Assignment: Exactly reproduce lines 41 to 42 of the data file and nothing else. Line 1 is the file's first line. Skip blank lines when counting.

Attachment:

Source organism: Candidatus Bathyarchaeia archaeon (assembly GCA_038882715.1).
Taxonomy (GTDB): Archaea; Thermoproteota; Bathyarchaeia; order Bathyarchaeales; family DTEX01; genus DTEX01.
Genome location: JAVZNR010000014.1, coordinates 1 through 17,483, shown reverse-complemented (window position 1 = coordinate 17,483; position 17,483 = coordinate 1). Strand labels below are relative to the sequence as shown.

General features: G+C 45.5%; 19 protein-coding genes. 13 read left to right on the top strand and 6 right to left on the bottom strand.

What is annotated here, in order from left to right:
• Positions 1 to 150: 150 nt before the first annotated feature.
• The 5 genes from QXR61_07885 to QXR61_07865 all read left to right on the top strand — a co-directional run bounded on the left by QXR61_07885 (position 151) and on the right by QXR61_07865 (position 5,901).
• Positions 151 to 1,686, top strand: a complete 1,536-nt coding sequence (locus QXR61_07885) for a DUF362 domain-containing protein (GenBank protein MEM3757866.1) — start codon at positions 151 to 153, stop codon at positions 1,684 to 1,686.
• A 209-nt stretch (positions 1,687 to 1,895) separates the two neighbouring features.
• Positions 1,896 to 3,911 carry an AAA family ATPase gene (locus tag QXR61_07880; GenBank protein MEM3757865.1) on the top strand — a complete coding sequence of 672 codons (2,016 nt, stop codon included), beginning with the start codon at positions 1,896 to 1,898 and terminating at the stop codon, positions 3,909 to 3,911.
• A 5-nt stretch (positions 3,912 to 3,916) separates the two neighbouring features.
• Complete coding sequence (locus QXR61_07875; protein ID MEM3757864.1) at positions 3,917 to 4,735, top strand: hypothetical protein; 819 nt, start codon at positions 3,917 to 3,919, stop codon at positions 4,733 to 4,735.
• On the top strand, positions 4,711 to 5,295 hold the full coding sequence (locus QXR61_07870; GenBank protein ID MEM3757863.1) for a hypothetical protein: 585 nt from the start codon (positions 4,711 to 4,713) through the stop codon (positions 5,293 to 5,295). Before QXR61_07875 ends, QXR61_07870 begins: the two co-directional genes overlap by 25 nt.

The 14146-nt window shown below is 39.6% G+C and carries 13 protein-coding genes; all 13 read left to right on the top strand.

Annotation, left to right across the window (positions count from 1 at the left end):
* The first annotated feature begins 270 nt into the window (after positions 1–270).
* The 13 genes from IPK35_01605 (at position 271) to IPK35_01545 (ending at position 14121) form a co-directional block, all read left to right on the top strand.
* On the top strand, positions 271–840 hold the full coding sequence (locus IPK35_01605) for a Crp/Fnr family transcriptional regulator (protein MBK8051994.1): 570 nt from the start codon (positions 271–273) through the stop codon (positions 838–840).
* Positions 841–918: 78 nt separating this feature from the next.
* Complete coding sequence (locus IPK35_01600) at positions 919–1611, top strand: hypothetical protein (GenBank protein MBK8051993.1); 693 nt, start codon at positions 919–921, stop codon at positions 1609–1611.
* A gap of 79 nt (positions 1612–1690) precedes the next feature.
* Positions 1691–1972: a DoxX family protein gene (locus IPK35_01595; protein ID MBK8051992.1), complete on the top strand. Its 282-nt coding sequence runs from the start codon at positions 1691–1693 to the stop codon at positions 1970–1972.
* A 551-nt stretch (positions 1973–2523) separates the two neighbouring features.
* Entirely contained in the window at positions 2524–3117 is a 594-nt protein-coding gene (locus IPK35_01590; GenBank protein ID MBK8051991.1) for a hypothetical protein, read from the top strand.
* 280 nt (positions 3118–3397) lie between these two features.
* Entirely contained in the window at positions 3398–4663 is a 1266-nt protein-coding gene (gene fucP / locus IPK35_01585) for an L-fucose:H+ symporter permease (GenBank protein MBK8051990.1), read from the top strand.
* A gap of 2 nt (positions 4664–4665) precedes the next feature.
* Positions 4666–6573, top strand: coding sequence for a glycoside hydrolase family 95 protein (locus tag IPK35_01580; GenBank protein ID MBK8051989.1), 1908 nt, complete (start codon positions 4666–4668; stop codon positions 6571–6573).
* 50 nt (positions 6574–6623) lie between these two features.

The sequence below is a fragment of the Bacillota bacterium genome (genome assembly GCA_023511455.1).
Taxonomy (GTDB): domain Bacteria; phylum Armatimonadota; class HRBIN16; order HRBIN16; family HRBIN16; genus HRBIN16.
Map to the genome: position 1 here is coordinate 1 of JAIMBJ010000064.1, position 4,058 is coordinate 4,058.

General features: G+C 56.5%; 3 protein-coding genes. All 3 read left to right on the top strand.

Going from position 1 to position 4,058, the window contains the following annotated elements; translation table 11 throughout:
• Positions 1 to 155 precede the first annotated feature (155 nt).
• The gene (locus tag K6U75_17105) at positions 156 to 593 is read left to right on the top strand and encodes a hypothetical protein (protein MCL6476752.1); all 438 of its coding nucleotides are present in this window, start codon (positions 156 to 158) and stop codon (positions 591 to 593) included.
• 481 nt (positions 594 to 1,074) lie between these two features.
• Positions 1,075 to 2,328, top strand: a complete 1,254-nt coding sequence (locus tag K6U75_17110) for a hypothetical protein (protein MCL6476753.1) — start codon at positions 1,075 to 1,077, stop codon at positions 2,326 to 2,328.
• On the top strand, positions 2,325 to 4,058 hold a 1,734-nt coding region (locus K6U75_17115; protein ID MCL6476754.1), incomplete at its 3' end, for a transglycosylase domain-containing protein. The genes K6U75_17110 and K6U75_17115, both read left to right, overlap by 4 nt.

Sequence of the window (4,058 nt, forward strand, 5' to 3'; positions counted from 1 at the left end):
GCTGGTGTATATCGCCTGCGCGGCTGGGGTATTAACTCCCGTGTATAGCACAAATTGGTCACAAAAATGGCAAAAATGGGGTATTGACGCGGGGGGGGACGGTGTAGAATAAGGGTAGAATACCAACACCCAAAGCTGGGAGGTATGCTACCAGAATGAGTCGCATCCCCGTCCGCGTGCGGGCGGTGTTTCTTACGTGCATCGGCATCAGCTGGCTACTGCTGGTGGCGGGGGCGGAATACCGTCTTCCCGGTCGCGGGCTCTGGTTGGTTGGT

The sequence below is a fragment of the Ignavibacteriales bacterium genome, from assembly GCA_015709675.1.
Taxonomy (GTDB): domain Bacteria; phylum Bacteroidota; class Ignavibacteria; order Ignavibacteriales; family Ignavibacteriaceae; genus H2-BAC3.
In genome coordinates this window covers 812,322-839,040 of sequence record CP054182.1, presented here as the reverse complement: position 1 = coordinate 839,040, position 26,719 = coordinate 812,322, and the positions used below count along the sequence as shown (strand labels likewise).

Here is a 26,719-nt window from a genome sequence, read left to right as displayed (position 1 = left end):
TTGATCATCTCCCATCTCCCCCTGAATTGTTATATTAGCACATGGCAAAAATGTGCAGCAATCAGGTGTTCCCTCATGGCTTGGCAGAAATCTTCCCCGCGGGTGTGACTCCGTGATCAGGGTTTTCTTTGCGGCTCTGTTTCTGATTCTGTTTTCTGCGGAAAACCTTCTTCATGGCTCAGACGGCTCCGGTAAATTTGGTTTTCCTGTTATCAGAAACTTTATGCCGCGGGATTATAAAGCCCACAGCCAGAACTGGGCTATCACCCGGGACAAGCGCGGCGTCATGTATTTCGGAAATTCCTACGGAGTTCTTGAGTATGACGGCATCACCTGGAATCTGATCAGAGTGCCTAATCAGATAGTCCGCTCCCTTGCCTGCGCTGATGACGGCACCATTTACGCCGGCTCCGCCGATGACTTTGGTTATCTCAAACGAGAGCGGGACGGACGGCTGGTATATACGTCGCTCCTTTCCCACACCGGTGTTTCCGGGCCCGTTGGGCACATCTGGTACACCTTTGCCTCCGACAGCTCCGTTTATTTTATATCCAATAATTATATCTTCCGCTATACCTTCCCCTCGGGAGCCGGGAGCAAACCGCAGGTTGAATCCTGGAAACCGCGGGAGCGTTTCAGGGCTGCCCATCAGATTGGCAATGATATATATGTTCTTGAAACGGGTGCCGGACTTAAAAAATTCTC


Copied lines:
GCTGGTGTATATCGCCTGCGCGGCTGGGGTATTAACTCCCGTGTATAGCACAAATTGGTCACAAAAATGGCAAAAATGGGGTATTGACGCGGGGGGGGACGGTGTAGAATAAGGGTAGAATACCAACACCCAAAGCTGGGAGGTATGCTACCAGAATGAGTCGCATCCCCGTCCGCGTGCGGGCGGTGTTTCTTACGTGCATCGGCATCAGCTGGCTACTGCTGGTGGCGGGGGCGGAATACCGTCTTCCCGGTCGCGGGCTCTGGTTGGTTGGT

The sequence below is a fragment of the Ignavibacteriales bacterium genome, from assembly GCA_015709675.1.